Effects of alkylthio groups on phase transitions of organic molecules and liquid crystals: a comparative study with alkyl and alkoxy groups†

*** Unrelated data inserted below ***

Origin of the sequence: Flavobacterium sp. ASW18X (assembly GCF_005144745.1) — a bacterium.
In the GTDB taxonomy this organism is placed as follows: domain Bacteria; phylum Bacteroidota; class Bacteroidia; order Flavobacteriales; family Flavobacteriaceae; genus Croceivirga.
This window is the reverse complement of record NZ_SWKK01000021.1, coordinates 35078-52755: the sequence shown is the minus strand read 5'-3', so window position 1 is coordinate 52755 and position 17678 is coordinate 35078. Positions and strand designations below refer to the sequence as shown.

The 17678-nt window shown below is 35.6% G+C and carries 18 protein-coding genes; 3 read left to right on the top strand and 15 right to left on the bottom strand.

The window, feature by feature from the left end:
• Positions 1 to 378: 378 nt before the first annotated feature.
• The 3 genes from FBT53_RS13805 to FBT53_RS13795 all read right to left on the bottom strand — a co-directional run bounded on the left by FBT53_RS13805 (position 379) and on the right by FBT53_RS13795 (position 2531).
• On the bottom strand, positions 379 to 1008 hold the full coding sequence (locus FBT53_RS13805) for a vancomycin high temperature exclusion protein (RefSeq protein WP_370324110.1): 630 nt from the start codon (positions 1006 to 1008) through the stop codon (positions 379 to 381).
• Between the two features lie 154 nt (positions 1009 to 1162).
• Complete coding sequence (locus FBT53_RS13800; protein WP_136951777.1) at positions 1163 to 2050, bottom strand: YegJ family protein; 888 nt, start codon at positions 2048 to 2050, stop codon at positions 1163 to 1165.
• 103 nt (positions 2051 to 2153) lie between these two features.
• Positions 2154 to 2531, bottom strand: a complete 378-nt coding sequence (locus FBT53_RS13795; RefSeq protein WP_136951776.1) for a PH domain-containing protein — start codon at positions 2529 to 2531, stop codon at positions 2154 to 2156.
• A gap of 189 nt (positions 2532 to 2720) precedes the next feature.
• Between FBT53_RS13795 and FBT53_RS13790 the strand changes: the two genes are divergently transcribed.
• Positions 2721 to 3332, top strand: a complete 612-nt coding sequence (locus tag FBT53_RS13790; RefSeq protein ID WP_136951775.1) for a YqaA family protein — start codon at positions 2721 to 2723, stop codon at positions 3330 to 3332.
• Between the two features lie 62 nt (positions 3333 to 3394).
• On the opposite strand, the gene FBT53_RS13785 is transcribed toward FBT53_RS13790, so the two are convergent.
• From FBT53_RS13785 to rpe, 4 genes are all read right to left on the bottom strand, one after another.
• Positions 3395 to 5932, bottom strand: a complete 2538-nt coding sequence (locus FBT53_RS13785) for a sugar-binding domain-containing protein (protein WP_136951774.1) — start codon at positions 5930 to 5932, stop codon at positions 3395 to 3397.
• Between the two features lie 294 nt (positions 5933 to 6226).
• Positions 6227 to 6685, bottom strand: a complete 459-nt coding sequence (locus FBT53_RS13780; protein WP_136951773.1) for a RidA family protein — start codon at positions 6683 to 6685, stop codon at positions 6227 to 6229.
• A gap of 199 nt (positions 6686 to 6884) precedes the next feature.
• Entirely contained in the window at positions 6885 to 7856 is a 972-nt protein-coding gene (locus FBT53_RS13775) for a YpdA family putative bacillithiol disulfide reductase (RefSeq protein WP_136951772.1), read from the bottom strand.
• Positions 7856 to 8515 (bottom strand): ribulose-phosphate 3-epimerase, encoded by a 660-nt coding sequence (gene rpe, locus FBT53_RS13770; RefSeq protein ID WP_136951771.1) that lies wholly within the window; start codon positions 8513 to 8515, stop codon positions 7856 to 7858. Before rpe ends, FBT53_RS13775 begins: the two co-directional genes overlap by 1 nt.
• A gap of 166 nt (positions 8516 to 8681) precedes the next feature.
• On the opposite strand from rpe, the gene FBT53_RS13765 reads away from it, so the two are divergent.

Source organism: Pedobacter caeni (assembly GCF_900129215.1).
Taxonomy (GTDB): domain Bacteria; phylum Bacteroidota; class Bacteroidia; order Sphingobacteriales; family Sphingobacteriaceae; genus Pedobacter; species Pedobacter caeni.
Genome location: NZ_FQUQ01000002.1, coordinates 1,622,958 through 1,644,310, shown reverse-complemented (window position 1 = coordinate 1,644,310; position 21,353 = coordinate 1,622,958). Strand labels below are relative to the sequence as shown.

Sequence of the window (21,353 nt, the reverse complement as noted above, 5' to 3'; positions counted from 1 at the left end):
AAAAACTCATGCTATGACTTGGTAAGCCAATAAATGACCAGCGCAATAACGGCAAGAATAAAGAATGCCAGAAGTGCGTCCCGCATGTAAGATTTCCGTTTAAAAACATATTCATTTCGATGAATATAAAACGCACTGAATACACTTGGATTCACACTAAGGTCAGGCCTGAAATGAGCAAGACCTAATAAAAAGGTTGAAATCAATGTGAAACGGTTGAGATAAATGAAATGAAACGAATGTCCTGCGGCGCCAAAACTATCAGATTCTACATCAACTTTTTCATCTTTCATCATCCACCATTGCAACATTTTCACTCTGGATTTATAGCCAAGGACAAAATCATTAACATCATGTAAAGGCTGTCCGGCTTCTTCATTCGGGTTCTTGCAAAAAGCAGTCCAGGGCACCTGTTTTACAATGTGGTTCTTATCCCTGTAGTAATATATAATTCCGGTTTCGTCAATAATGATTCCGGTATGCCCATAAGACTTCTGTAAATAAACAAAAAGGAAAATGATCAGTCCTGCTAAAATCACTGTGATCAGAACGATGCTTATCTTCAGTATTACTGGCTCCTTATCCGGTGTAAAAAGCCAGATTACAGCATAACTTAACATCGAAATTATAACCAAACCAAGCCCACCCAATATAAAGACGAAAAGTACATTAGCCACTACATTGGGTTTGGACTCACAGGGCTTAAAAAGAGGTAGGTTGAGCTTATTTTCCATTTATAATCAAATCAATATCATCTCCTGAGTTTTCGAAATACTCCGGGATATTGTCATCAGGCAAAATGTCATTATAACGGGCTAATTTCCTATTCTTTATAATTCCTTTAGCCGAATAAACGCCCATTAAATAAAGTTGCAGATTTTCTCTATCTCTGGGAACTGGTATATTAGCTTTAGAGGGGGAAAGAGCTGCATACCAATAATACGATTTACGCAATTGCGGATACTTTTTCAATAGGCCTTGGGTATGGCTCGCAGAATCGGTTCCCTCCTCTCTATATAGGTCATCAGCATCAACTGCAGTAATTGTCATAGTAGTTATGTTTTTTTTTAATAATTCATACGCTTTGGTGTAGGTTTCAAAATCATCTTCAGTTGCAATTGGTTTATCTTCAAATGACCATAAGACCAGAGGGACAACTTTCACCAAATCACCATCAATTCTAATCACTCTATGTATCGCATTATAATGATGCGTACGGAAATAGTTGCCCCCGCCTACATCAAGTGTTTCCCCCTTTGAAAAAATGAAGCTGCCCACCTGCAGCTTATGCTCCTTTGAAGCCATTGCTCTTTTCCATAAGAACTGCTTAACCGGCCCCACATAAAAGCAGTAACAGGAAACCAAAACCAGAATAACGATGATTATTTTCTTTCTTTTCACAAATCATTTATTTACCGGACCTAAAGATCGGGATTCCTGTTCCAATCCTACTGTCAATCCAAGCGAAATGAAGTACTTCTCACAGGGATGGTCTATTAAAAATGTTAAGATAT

To describe the effects of the alkylthio groups on the phase transition behavior of organic liquid crystal (LC) molecules and their causes, we herein scrutinize the melting points (Tm) and nematic (N)–isotropic phase transition temperatures (TNI or TIN) of alkylthio-, alkoxy-, and alkyl-based LC homologues. To begin with, phase transitions are compared for three homologous series of 4-cyanophenyl benzoates bearing 4-alkyl-, 4-alkoxy-, and 4-alkylthio groups (denoted by nCPB, nOCPB, and nSCPB, respectively) with different alkyl chains (CnH2n+1; n = 1–8). In contrast to nCPB and nOCPB, some of which exhibit enantiotropic N phases, all alkylthio-based nSCPB are found to display monotropic N phases. The nSCPB homologues exhibit higher Tm than not only their corresponding nCPB for all n but also nOCPB counterparts in the case of long chains (n ≥ 6); a similar trend is confirmed also for the Tm values of the structurally similar biphenyl- and cyanobiphenyl-based homologues. Meanwhile, the TNI or TIN values of nSCPB and nCPB are lower than those of nOCPB for all n, and higher for nSCPB than for nCPB with the short chains (n = 1 and 2) but comparable with one another for the longer chains (n ≥ 3). In addition, our discussion addresses more anisotropic 1,4-phenylene bis(benzoate) LCs with alkylthio and alkoxy groups. Furthermore, single-crystal structures of three LC molecules with methylthio groups are examined. Several interatomic contacts around the sulfur atoms such as S⋯HC contacts are indicated, which differ for respective molecules. The present study draws the following conclusions. The alkylthio groups mostly play the role of decreasing the phase transition temperatures (especially TNI or TIN) and hindering LC formation for organic rod-like molecules, primarily due to conformational flexibility, steric bulkiness, and lower molecular anisotropy imposed by C–S–C. The sulfur atom contributes to intermolecular attractive interactions, which are reflected in phase transitions as spatially averaged phenomena (i.e., dispersion force and more polarizable π-systems). The influence of those interactions become more pronounced with lengthening alkyl chains.